Tag Archives: smoking

App Assisted Quit Smoking Method Effective According to New Study

Many experts agree that when trying to quit smoking that avoiding your craving triggers doesn’t work but acknowledging and accepting them does.

Additionally, downloading an app which employs this approach could increase one’s odds of quitting, this according to a study found in JAMA Internal Medicine.

The authors of study claim that avoidance creates a paradox in which avoidance actually creates more of the feeling on is trying to avoid.

On the other hand, one problem with the tech assisted approach is the availability of technology itself. People trying to quit need a phone, a phone plan and an app (which may or may not be free). While for many of smartphones may feel ubiquitous many Americans below the poverty line do not possess a smartphone.

Even though smoking tobacco is now at a record low in the U.S. some 34 million Americans still smoke.

The researchers could not rely on simple data provided by the app companies so had to conduct their own study to generate more accurate data. They created a randomized clinical test in which smokers using two different apps were compared. They found that the app assisted acceptance to avoid cravings method was 50% more effective.


Early Signals of a Heart Attack

Most people know the warning signals of a heart attack while it is happening- intense chest pain and pain down left arm; profuse sweating; nausea; shortness of breath. But what if you could be getting mild symptoms weeks or days before. I asked Jody Victor®  to tell us more about it.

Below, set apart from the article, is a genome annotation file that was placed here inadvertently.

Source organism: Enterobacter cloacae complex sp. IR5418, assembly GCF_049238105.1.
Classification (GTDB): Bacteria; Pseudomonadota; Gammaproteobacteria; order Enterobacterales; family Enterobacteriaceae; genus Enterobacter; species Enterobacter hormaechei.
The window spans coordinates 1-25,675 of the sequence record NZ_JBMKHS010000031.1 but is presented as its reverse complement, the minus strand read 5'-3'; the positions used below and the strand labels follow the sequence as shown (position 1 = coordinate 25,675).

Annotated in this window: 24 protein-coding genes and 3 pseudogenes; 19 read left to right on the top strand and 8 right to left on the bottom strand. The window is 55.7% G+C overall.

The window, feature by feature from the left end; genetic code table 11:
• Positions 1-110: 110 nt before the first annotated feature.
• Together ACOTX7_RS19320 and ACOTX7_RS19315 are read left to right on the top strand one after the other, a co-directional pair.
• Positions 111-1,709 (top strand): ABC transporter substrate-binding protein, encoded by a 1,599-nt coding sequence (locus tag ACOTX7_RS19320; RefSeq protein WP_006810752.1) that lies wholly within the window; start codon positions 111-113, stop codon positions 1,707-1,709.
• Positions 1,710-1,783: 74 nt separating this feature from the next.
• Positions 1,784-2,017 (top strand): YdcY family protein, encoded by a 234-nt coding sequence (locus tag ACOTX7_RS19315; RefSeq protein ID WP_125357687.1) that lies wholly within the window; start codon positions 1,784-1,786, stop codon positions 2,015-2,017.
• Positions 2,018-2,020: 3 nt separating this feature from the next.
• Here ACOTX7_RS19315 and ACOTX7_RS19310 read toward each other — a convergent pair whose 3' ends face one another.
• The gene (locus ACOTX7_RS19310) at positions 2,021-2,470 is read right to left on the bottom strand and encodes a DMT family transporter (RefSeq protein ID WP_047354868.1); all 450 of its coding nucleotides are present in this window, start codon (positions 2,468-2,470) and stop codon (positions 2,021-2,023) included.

Jody Victor®: During most active heart attacks the sufferer will experience some or all of those warning symptoms. Recent research at Duke University Medical School, however, has shown that 60 percent of people fail to recognize they are having a heart attack. On top of that, 25 percent of heart attack victims may not even have any chest pain at all. Cardiologists call these painless heart attacks  ”silent heart attacks”. It is always “better to be safe than sorry”.  Seek medical attention if you have any of the active or “pre” heart attack symptoms or just plain do not “feel right”.

Besides the usual early indicators for high risk of a heart attack- overweight, poor diet, inactivity, high stress, high blood pressure, high cholesterol, and smoking- your body can send you signals in the weeks, days, and hours before an attack. Pay attention to what your body is trying to tell you. Recognizing the “pre” symptoms of a heart attack could save your life.

  1. Unexplained body pains not only in the chest but also in the shoulders, neck, and jaw.
  2. Uninitiated shortness of breath. A feeling of windedness without physical exertion.
  3. Abnormal fatigue. An unusual amount of fatigue can be a sign your heart is working harder than normal or is experiencing a deprivation in blood and oxygen.
  4. Disruption of sleep. You might suffer from periods of sleeplessness or restlessness. May also have bouts of insomnia, where you have trouble getting to sleep or staying asleep. Sleep disturbance can occur weeks to months before a heart attack.
  5. Recurrent indigestion. Some people confuse a heart attack with a bad case of heartburn. Or they may think they have the flu.
  6. Cognitive distress. If any of the other “pre” heart attack symptoms are present, you may start to suffer from some level of anxiety or fear.

Thanks, Jody! We’ll be more aware.

All the Best!

Steve Victor